There’s been talk for a number of years now on the decline of C++ and the rise of virtual machine and scripting language. But certainly from where I sit, the C/C++ community is still very strong. In fact, I still see many more C applications than C++, especially in the Linux and embedded worlds. Though, everyone agrees, for large applications, doing them in C++ instead of C makes sense.
But I have to admit, for desktop applications, I’m not sure C++ is the right answer like it was in the 1990’s. We’re certainly seeing Java, with the help of Eclipse, and C# on the .Net side, take a much bigger chunk of the pie chart. And I think that’s the right approach. The richness of these environments naturally enables a developer to be much more productive than in the C++ world, especially when dealing with the user via graphical interfaces. I’m pretty much ready to concede this space to those languages. Sad, but true.
But there are a few areas where I don’t think C or C++ will every go away. And that’s the areas where the developer has the need for speed and where they want to work close to and take advantage of the native processing hardware underneath their application. I often hear from people who would know, that modern Java VMs can actually do better than C/C++ in performance, thanks to run-time optimizations. But projects like LLVM which provides similar optimizations to native applications, may balance the scale there. And at any rate, out of the box, native applications will start with the better performance.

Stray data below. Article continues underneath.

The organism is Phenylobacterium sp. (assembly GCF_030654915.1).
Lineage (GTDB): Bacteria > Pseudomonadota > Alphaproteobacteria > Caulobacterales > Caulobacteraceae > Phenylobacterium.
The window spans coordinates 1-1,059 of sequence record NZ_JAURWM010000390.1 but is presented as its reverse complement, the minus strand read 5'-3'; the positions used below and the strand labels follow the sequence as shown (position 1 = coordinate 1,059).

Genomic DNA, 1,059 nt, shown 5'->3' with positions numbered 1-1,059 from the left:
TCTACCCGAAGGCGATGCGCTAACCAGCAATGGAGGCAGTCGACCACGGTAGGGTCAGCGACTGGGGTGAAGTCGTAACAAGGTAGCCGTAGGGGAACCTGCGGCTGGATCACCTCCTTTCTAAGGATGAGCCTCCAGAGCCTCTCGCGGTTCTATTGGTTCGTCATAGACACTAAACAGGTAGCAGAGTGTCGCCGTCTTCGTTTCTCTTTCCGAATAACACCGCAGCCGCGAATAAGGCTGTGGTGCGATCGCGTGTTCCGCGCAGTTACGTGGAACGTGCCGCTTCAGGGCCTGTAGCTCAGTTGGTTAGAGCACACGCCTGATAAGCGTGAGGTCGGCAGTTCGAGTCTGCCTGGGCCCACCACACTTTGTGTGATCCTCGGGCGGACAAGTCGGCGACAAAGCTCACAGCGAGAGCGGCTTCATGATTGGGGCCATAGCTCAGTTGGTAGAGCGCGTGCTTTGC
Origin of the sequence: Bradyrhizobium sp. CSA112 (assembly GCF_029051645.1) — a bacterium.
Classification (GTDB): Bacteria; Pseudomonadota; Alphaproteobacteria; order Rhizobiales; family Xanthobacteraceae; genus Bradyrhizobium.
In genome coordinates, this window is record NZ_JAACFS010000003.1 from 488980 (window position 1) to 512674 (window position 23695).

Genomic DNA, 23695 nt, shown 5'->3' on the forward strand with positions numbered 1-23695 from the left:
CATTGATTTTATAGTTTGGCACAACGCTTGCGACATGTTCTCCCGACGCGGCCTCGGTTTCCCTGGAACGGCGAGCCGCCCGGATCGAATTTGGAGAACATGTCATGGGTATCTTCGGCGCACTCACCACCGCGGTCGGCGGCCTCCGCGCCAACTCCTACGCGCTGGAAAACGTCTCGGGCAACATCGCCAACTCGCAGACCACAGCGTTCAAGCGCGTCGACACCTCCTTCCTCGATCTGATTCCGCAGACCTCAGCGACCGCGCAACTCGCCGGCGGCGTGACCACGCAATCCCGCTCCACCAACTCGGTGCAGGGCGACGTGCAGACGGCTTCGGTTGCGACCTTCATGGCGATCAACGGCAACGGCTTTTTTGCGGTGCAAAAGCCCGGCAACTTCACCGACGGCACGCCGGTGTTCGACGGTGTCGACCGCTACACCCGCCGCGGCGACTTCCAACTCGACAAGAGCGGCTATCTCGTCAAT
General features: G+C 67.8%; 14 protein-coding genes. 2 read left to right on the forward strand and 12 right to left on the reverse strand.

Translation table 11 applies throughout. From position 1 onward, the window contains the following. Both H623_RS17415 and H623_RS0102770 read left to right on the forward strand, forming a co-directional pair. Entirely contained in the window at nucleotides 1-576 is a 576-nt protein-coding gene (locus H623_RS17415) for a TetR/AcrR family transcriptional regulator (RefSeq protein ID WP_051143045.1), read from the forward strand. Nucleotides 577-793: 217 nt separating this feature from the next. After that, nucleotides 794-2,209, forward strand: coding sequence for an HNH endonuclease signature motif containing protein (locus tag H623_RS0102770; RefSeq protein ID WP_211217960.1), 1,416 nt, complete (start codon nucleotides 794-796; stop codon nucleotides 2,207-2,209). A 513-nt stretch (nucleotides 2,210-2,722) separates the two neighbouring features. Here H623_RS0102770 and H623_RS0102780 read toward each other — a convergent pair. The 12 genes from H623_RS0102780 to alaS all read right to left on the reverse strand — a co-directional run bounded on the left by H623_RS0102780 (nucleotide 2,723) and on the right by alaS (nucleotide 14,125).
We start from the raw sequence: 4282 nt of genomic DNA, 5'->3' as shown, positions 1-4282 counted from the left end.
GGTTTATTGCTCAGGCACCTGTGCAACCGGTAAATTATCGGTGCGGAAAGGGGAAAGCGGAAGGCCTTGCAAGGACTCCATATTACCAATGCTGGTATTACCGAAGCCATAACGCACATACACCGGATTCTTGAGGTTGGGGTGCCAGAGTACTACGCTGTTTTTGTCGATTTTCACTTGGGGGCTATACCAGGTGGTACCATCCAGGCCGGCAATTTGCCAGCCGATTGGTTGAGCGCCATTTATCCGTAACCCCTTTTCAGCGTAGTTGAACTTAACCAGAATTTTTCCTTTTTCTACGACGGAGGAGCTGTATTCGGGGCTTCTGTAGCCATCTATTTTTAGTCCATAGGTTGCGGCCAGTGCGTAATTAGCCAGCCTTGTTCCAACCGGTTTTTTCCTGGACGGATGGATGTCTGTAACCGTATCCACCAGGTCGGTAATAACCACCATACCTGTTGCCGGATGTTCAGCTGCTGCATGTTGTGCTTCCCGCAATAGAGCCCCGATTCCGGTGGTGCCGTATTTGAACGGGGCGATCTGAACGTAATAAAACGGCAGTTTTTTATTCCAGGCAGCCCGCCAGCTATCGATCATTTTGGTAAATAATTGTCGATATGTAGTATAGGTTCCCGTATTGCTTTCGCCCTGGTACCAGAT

When your writing a high performance application, like 3D gaming, or scientific simulations, or if your working on mobile applications where you need to balance CPU cycles versus battery life, C/C++ will always be the obvious choice. There may be exceptions to the rule, and Microsoft with .Net Compact and OSGi for Java are trying to make a splash, but C/C++ will be difficult to replace.